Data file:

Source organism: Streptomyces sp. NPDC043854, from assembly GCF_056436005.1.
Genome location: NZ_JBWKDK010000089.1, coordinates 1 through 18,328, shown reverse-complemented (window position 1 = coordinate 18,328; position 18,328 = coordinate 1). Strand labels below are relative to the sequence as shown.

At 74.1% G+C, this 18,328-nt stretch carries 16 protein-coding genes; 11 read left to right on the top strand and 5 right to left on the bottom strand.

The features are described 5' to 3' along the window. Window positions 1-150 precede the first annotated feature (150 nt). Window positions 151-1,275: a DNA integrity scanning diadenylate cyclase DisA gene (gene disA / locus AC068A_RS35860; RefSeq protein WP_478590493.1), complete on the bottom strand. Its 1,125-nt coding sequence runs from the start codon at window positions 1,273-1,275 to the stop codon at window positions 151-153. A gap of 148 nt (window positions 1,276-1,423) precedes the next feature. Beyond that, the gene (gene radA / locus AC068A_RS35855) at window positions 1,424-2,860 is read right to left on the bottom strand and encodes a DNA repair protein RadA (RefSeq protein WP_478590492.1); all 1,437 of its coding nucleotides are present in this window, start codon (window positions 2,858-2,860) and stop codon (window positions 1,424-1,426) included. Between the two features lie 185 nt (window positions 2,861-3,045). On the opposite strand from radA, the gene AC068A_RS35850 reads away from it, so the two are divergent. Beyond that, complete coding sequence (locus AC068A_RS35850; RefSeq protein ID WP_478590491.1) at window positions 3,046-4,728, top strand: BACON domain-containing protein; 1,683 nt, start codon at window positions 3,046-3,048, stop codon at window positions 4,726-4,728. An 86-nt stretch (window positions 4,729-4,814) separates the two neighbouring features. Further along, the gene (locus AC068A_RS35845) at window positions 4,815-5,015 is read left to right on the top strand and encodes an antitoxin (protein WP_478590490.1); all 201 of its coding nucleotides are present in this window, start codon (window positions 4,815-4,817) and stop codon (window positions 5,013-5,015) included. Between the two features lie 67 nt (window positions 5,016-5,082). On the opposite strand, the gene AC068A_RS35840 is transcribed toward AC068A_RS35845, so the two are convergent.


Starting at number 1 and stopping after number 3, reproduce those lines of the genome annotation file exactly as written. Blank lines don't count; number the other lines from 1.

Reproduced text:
Source organism: Streptomyces sp. NPDC043854, from assembly GCF_056436005.1.
Genome location: NZ_JBWKDK010000089.1, coordinates 1 through 18,328, shown reverse-complemented (window position 1 = coordinate 18,328; position 18,328 = coordinate 1). Strand labels below are relative to the sequence as shown.

At 74.1% G+C, this 18,328-nt stretch carries 16 protein-coding genes; 11 read left to right on the top strand and 5 right to left on the bottom strand.